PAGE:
Prisons Dept seeks two hangmen as 18 sit on death row | Page 2 | Sunday Observer

Prisons Dept seeks two hangmen as 18 sit on death row

Sri Lanka’s Prison Department is planning to hire two hangmen following a controversial decision by President Maithripala Sirisena to implement the death penalty on those convicted of repeat drug offences. Currently,around 18 prisoners sit on death row.

“The job advertisements calling for applications for the two positions of hangmen will be placed next week. We have already sent the list of prisoners on death row to the Ministry of Justice and Prison Reforms,” Prison Media Spokesman , Thushara Upuldeniya told the Sunday Observer.

Although Sri Lanka has not executed a prisoner since 1976, the President’s decision to end the island’s moratorium on capital punishment comes amidst calls for a tough approach in combating the increase in drug-related crimes.

While criminals are regularly given death sentences for murder, rape and drug-related crimes, their punishments have been commuted to life.

The Human Rights Commission of Sri Lanka in a letter to President Sirisena yesterday, urged him to reconsider his decision to lift the moratorium on the death penalty, saying it violated a person’s right to life and freedom from cruel and degrading punishment. In her letter to President Sirisena, HRCSL Chairperson Dr Deepika Udugama noted that the death penalty was an extreme and irrevocable punishment, had proven ineffective in curbing serious crime, adding that the Commission had already recommended abolishing the practice in a recommendation in 2016. The Commission believes a more effective way to curb drug related criminal activity would be strict enforcement of the law against offenders, and severe punishment that will be strictly enforced, rather than the death penalty, Dr Udugama’s letter to the President noted. “It is the observation of the Commission that there is strong support for the implementation of the death penalty among some sections of society. The Commission observes that this support stems from an erosion of public confidence in the justice system,” the letter added. HRCSL said that despite the death penalty remaining on Sri Lanka’s statute books, the moratorium on executions since 1976 had garnered praise from around the world. The Commission urged the President to revoke his decision and implement a long-term policy to combat drug-related criminal activity. Meanwhile, upon hearing about the Government’s decision to restore the death penalty, prisoners on death row have shown signs of being severely rattled, and have been prone to illness as a result of the tension, fearing possible execution, according to authoritative prison sources.

“They are going through a serious mental breakdown. Some of them have complained of stomach aches and have been prone to retching and vomiting while others are suffering from high blood pressure, high sugar, headache and other illnesses,” sources from Welikada said.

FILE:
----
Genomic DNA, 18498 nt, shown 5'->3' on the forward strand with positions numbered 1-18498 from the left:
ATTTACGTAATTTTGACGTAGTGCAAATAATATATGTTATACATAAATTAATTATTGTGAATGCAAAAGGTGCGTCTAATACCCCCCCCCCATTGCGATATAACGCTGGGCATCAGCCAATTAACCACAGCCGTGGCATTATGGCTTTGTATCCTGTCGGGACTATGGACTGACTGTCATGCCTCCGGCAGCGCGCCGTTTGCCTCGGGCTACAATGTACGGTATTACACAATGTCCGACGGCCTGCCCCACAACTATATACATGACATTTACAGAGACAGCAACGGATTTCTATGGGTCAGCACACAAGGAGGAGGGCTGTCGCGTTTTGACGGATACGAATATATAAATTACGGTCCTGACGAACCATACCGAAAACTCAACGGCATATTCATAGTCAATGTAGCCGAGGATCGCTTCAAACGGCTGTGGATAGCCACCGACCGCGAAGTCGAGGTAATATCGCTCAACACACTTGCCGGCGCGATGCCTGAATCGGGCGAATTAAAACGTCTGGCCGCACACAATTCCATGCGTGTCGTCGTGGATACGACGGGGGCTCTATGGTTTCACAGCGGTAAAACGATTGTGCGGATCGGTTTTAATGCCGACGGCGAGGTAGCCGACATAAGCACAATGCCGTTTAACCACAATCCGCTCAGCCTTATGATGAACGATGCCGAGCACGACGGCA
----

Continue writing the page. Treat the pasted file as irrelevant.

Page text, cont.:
It is learnt that among the 18 prisoners on death row in Welikada, four are Pakistani nationals.

The Government still officially employs a state executioner, but since 2014 all three hangmen who have filled the post have quit after short stints at the vacant gallows.

Lewis Singho and his brother, Paulis Singho who occupied the position of hangmen during the 1970’s were succeeded by Ranjith Wijetunge. By 1976, the death penalty was suspended. In 2001, Sumedha Wijetunge, the son of Ranjith Wijetunge was appointed to the position but he later took up duties as a jailor. Thereafter, the hangman position has remained vacant. A few years ago, when the Government mulled lifting the de facto moratorium on the death penalty, the Prisons Department called applications for two hangmen, and several applications were received, including at least one from a female applicant.

Meanwhile, the Commissioner General of Prisons H.M.N.C.Dhanasinghe told the Sunday Observer that all prisoners convicted of major drug related offences were being placed under special supervision in a bid to nab drug smuggling operations from within the prison walls. Orders were also issued to move prisoners convicted on charges of engaging in organised crime to a separate facility for special monitoring from tomorrow (16). 

Comments

Hi Deepika Udugama, What about those persons whose rights that are violated by drug dealers, contract killers, rapists? Don't they deserve to have those who have committed crimes against them to be punished? You seem to have a one track mind. Please remember that people take the law into their own hands owing to stupid decisions taken by people like you. Criminals should be punished according to the law of the land. There is nothing wrong with it.

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